There is something about the Hasselblad that inspires affectionate name calling. But is it Hassy or Blad? There’s a world of difference between the two.
Back at the beginning of the month we spent a Saturday afternoon trawling round the garden of a country house, admiring the surroundings and photographing it.
I used to be a self-conscious photographer, shy of doing anything more than snapping in public places, but two years of self portraits and a camera that stands out from the crowd has put a stop to all that.
Mostly by the time I’ve got my camera out, I’m in the zone. I don’t much notice people around me, and if I do they’re on the periphery of sound and vision.
To be fair I could hardly fail to see the guy stalking me with his DSLR when he leapt in front of me to get in first for the shot I was busy lining up.
A little further round by the Chinese garden one of the volunteer guardians breathed a little Bladmiration* while I was waiting for Ron to take his shot and I stopped and chatted about the joy of using an old camera. (Please don’t tell Vlad I called him old – he’s touchy about these things).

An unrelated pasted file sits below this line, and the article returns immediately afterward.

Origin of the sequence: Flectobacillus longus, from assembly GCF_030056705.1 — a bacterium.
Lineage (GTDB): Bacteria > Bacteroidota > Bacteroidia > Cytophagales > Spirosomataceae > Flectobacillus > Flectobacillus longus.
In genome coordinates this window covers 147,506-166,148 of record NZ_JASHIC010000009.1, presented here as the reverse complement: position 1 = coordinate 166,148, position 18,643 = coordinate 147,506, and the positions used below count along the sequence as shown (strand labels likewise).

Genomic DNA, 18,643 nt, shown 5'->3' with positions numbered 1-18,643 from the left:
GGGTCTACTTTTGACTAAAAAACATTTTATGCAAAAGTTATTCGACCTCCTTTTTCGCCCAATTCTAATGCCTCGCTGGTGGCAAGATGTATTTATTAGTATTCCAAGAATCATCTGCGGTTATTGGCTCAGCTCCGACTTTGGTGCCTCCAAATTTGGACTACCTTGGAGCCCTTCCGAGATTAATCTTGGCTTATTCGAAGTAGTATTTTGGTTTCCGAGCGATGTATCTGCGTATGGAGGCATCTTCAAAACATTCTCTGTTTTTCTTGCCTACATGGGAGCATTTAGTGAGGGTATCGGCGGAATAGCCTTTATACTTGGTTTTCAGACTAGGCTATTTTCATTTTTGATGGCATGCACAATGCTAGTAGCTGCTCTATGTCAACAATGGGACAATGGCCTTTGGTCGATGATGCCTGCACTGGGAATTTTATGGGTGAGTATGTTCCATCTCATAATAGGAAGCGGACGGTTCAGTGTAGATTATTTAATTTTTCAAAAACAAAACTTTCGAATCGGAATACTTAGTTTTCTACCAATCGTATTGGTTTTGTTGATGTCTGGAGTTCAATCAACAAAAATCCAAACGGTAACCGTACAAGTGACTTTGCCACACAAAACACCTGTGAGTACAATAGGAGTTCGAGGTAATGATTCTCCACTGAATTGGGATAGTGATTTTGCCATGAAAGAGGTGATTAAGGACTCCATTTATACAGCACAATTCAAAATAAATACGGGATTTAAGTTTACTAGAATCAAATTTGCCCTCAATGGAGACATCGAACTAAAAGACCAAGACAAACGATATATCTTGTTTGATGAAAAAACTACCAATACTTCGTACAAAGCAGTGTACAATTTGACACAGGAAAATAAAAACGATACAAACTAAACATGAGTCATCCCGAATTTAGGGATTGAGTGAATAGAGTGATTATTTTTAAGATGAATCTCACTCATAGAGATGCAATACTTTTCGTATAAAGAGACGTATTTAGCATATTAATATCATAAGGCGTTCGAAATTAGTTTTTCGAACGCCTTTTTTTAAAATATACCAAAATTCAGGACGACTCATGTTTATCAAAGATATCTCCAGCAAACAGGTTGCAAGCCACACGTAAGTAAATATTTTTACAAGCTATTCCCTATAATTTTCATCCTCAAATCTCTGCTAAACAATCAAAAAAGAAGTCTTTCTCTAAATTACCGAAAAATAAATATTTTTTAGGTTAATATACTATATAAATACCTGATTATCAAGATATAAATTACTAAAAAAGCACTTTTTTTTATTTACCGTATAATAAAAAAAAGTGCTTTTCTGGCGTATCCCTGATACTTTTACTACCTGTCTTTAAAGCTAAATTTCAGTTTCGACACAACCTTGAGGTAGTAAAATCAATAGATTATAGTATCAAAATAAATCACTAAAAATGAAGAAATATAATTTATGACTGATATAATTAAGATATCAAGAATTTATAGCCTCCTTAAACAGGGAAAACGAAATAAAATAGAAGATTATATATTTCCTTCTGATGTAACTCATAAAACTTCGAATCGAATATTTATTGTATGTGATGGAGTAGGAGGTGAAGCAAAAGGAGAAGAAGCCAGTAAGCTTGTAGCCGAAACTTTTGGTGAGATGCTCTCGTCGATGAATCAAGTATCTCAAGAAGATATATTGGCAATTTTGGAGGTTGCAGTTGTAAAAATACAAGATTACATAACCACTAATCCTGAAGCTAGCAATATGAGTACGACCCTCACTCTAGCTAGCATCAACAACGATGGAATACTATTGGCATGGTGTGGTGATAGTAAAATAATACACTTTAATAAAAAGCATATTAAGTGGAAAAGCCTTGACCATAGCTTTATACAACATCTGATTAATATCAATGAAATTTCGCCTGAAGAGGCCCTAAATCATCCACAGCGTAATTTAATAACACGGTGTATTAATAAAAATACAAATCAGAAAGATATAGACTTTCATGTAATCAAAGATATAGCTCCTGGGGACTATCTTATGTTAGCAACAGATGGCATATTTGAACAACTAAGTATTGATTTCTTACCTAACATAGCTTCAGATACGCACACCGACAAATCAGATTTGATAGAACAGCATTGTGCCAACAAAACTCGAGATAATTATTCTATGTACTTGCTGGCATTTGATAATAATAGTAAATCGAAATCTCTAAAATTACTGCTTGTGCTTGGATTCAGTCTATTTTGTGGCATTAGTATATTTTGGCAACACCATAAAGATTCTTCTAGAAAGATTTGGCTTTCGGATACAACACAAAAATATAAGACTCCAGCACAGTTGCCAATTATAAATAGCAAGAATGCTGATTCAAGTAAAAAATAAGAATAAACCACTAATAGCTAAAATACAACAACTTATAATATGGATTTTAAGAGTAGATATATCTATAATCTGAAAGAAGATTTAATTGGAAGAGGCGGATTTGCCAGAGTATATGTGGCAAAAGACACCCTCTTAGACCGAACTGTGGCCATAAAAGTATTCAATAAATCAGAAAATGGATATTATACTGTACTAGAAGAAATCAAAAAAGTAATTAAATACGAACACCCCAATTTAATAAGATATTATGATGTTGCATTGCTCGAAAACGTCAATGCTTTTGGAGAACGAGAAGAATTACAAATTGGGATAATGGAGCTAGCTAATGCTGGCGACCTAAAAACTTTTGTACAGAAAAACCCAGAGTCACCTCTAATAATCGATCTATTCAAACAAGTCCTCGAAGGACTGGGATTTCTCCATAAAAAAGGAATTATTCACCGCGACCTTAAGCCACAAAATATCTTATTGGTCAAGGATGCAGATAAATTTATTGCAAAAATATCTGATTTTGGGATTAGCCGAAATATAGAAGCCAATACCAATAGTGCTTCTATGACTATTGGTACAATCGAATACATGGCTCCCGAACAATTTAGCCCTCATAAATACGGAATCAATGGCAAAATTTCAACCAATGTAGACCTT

But when I was standing in front of the monkey puzzle trees, deciding how to best capture the spiky foliage and cursing myself for not loading Vlad up with black and white film, I didn’t notice the Spanish tourist, as he hissed “Hassy,” and then more insistently “Hassieeee!” until after I’d stepped away and he moved in to take the same shot.
I felt a bit mean about not acknowledging the Bladmiration but by that time he was already moving away, busy checking the screen on his SLR and showing it to his friends.
Vlad’s not a fussy camera. He’ll work in all lights. He even takes well to flash. But there’s one thing he’s particular about, and that’s his name. He’s no Hassie.
He’s Vlad. And Vlad can only be a Blad.
*Bladmiration: Admiring glances or comments from a camera enthusiast, usually an aspiring Hasselblad user or someone who has used one in the past. Not to be confused with Blad Envy which can result in the enthusiast copying the Hasselblad user’s every move (see above), and even lead to pointless square cropping of a perfectly decent 4×6 photo.